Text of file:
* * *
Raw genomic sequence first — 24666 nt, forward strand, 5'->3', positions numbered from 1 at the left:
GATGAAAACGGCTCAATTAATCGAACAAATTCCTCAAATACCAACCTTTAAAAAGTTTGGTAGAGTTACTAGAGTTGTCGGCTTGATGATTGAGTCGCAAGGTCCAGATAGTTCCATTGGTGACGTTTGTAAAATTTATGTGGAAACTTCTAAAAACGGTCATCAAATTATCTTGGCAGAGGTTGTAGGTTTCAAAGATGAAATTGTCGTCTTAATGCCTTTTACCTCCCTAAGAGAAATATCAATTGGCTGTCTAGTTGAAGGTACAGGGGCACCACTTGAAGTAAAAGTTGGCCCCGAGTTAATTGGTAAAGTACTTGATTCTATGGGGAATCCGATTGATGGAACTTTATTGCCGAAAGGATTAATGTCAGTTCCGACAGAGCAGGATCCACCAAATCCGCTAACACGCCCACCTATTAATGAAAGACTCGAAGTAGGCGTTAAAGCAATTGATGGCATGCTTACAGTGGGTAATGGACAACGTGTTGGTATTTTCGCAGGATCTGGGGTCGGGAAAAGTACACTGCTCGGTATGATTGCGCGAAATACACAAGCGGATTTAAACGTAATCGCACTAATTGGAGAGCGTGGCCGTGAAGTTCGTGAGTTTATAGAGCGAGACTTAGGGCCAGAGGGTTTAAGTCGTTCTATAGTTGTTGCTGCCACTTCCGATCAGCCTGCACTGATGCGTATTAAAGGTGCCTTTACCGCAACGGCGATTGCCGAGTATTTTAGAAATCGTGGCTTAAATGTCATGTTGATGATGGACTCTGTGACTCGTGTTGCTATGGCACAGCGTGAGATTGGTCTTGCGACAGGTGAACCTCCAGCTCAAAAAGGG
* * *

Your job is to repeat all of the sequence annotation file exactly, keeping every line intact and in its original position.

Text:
Raw genomic sequence first — 24666 nt, forward strand, 5'->3', positions numbered from 1 at the left:
GATGAAAACGGCTCAATTAATCGAACAAATTCCTCAAATACCAACCTTTAAAAAGTTTGGTAGAGTTACTAGAGTTGTCGGCTTGATGATTGAGTCGCAAGGTCCAGATAGTTCCATTGGTGACGTTTGTAAAATTTATGTGGAAACTTCTAAAAACGGTCATCAAATTATCTTGGCAGAGGTTGTAGGTTTCAAAGATGAAATTGTCGTCTTAATGCCTTTTACCTCCCTAAGAGAAATATCAATTGGCTGTCTAGTTGAAGGTACAGGGGCACCACTTGAAGTAAAAGTTGGCCCCGAGTTAATTGGTAAAGTACTTGATTCTATGGGGAATCCGATTGATGGAACTTTATTGCCGAAAGGATTAATGTCAGTTCCGACAGAGCAGGATCCACCAAATCCGCTAACACGCCCACCTATTAATGAAAGACTCGAAGTAGGCGTTAAAGCAATTGATGGCATGCTTACAGTGGGTAATGGACAACGTGTTGGTATTTTCGCAGGATCTGGGGTCGGGAAAAGTACACTGCTCGGTATGATTGCGCGAAATACACAAGCGGATTTAAACGTAATCGCACTAATTGGAGAGCGTGGCCGTGAAGTTCGTGAGTTTATAGAGCGAGACTTAGGGCCAGAGGGTTTAAGTCGTTCTATAGTTGTTGCTGCCACTTCCGATCAGCCTGCACTGATGCGTATTAAAGGTGCCTTTACCGCAACGGCGATTGCCGAGTATTTTAGAAATCGTGGCTTAAATGTCATGTTGATGATGGACTCTGTGACTCGTGTTGCTATGGCACAGCGTGAGATTGGTCTTGCGACAGGTGAACCTCCAGCTCAAAAAGGG